Český Krumlov - Town Sightseeing - Inner Town II.
The historical core is comprised of two parts. The older section, Latrán, formed spontaneously beneath the castle on the left bank of the Vltava River. The inner town is slightly younger and was intentionally established within the meanders of the river. When viewed from above, the old town gives the impression of an island. The “loop” of the Vltava is so tight that at its narrowest point the two streams mutually converge to less than a hundred meters.
Square Na Louži, church of St. Vitus
On the site where Široká Streets ends in a small square, called Na Louži, stands the corner Krčín House (No. 54). This two-story building formed as a result of a Renaissance reconstruction of the former house in 1580. The Renaissance decorations of its facade are particularly valuable, rich in figural and ornamental motifs.
At the other end of this small square, we can ascend Kostelní Street to the church of St. Vitus. Its high neo-Gothic tower, creating a visual counterbalance to the Renaissance castle tower, was built in the late 19th century. The church itself, however, is originally late Gothic, having been founded in 1309. The walls of its three naves have been standing from roughly the mid-14th century. The main construction of the church took place from 1407–1439, when the netted ribbed vaulting was built, terminating the triple nave. The vaulting is supported by eight slender pillars.
The church was expanded and modified several times in subsequent centuries. In the past there was a cemetery adjacent to the church (several tombstones have still survived in the vicinity of the church), while the interior of the church itself has often served as the burial place for the members of the ruling families of Český Krumlov. The most significant personage buried here is Vilém of Rožmberk (1535–1592). In addition, the hearts of certain Schwarzenbergs were deposited here in special boxes.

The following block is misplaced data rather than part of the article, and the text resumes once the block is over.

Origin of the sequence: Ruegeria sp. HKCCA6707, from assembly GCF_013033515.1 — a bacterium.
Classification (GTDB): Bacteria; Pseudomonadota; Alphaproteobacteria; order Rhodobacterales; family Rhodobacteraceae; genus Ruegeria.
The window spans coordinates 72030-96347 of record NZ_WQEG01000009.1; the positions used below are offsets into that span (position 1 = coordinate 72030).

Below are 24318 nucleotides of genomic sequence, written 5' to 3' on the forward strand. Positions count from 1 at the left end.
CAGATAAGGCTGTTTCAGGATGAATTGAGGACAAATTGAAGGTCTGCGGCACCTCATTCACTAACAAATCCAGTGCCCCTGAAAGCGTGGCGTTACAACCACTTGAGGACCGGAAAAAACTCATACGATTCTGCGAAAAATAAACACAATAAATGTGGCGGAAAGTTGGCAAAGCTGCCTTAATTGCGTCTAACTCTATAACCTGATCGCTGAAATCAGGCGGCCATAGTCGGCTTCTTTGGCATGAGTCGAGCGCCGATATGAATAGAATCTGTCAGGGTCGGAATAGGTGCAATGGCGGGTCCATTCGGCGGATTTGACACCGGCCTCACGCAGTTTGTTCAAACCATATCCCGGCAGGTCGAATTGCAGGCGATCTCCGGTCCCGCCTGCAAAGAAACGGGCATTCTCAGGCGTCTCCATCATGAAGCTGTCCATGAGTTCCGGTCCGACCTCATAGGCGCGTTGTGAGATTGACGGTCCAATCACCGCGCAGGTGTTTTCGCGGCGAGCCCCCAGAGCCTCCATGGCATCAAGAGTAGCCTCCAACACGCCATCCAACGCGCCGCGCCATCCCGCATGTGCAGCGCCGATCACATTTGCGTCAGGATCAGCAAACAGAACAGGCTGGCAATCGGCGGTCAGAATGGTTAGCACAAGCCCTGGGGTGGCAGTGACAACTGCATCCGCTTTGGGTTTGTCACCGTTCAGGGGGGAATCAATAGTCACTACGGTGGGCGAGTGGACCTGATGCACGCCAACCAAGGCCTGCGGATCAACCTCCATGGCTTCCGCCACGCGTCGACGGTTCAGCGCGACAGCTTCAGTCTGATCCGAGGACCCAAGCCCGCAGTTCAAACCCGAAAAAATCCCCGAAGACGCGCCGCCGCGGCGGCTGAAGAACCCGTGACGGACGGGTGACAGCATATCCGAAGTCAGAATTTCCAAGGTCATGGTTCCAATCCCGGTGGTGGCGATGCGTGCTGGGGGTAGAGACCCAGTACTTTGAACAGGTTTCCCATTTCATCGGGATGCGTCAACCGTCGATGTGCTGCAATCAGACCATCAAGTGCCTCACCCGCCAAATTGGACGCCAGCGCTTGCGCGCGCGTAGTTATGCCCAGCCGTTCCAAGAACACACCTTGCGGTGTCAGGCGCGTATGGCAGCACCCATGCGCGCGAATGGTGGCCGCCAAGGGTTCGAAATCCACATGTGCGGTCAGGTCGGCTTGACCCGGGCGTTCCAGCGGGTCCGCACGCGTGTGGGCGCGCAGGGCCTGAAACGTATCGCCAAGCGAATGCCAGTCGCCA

Part of the church is the chapel of the Resurrection and the chapel of St. John of Nepomuk. The St. Vitus Church is freely accessible all year round.
The chapel of St. John of Nepomuk was built between 1726–1729 during the reign of the Schwarzenbergs? The chapel‘s dedication to this Czech martyr has a true historical basis. The spouses Adam Franz of Schwarzenberg and Princess Eleonore Amalia were childless, and the family was threatened with extinction. What‘s more, the spouses had not spoken to each other for twenty long years because of some distant quarrel and did not maintain contact. In 1721 they met by accident in the St. Vitus Cathedral in Prague, reconciled, and their reunification produced their sought- after male descendant in less than a year (December 22, 1722) – Prince Joseph Adam. And because their fateful meeting in Prague happened to be at the tomb of St. John of Nepomuk, this saint became the new Schwarzenberg patron.
From the terrace behind the church there is a nice view of the river with a weir and the southern part of the town behind it.